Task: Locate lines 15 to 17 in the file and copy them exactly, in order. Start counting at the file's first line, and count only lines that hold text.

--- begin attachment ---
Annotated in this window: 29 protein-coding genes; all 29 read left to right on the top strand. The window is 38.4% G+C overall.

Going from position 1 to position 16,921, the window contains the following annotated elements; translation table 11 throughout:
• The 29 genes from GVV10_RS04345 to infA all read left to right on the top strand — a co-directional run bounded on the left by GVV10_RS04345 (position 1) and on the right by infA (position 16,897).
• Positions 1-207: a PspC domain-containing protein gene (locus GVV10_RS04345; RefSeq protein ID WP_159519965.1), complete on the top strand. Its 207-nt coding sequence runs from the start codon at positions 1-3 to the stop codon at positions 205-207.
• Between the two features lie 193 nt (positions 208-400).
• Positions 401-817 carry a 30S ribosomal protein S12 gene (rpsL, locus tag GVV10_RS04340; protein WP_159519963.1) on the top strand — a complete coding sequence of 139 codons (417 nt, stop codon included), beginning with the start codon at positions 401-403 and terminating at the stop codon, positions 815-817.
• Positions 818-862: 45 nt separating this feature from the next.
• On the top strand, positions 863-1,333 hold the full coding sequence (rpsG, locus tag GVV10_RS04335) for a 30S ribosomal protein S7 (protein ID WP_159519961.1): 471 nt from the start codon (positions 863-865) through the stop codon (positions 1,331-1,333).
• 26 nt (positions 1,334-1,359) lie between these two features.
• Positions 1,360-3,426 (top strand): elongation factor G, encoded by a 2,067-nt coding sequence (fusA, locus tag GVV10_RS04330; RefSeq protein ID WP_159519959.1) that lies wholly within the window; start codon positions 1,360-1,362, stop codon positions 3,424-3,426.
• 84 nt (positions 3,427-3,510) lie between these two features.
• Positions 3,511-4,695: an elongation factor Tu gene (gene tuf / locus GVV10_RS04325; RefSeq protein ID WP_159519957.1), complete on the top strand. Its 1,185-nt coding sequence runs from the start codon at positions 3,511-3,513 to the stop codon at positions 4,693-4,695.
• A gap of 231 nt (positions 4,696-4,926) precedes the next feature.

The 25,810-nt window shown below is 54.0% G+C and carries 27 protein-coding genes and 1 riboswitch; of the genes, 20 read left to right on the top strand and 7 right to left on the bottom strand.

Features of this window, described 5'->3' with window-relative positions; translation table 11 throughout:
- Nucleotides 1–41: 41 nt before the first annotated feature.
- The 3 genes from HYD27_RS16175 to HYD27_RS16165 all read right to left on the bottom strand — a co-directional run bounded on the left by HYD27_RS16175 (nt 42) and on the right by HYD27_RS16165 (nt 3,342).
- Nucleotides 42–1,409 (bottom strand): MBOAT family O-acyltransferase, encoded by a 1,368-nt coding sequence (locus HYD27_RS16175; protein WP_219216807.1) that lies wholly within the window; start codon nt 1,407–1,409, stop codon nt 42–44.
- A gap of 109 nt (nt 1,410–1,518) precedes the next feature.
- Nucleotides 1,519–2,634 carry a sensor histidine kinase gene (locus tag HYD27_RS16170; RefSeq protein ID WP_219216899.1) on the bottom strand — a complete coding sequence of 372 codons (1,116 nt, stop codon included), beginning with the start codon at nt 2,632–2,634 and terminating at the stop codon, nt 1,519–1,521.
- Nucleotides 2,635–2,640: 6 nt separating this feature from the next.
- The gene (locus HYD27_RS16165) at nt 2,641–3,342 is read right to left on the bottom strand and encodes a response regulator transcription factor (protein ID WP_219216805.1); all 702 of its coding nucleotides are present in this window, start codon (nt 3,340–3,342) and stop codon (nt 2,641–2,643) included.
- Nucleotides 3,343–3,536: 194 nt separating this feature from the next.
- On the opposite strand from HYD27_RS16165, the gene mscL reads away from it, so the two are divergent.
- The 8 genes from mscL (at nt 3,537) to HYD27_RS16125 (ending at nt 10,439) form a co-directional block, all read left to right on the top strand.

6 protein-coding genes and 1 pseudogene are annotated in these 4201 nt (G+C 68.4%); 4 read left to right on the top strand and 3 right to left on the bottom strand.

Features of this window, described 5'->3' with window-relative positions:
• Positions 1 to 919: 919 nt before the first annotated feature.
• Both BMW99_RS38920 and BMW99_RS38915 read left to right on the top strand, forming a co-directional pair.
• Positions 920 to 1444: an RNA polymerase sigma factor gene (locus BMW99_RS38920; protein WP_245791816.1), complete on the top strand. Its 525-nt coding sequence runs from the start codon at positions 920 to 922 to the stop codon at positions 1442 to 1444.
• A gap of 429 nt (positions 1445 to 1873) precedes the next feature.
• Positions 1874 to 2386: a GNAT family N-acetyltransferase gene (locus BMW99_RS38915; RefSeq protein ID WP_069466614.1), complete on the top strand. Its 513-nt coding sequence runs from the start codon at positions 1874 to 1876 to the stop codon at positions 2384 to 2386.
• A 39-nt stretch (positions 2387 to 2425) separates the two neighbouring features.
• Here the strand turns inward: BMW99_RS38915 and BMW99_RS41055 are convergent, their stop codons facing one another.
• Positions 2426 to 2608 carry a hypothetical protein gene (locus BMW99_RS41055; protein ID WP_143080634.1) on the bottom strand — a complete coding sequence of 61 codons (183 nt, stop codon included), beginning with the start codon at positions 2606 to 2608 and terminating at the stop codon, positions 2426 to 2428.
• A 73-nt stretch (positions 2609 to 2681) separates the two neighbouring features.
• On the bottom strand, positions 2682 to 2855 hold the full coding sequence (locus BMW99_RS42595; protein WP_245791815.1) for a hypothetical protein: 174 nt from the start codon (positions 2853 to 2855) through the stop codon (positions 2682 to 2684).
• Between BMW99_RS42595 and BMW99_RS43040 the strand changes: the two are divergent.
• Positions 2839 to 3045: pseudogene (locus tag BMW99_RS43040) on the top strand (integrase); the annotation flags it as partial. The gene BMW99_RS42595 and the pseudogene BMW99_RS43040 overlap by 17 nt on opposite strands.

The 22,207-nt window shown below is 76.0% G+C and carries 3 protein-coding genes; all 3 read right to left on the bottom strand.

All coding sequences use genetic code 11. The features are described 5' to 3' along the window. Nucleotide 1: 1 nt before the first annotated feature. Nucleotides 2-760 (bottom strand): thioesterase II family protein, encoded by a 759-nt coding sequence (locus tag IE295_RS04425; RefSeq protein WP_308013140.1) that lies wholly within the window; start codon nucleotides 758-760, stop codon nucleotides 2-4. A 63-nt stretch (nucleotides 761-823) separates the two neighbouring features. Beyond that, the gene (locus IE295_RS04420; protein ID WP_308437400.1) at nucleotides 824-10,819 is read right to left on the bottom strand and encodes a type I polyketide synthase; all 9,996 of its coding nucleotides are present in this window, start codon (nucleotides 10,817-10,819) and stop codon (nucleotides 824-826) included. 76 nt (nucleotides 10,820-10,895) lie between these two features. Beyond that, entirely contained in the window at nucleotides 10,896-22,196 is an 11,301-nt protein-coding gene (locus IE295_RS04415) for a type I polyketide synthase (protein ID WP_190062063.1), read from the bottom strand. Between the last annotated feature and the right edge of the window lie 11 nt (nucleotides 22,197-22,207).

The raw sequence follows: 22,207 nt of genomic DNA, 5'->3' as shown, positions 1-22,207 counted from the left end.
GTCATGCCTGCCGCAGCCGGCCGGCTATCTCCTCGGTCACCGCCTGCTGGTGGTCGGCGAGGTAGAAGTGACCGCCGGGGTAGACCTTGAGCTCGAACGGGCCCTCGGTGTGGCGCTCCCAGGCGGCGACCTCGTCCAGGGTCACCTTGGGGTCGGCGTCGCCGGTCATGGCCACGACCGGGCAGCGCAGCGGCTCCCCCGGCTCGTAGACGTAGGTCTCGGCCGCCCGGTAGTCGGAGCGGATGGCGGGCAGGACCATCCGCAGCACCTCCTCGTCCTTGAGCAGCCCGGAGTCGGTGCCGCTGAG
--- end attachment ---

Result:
Features of this window, described 5'->3' with window-relative positions; translation table 11 throughout:
- Nucleotides 1–41: 41 nt before the first annotated feature.
- The 3 genes from HYD27_RS16175 to HYD27_RS16165 all read right to left on the bottom strand — a co-directional run bounded on the left by HYD27_RS16175 (nt 42) and on the right by HYD27_RS16165 (nt 3,342).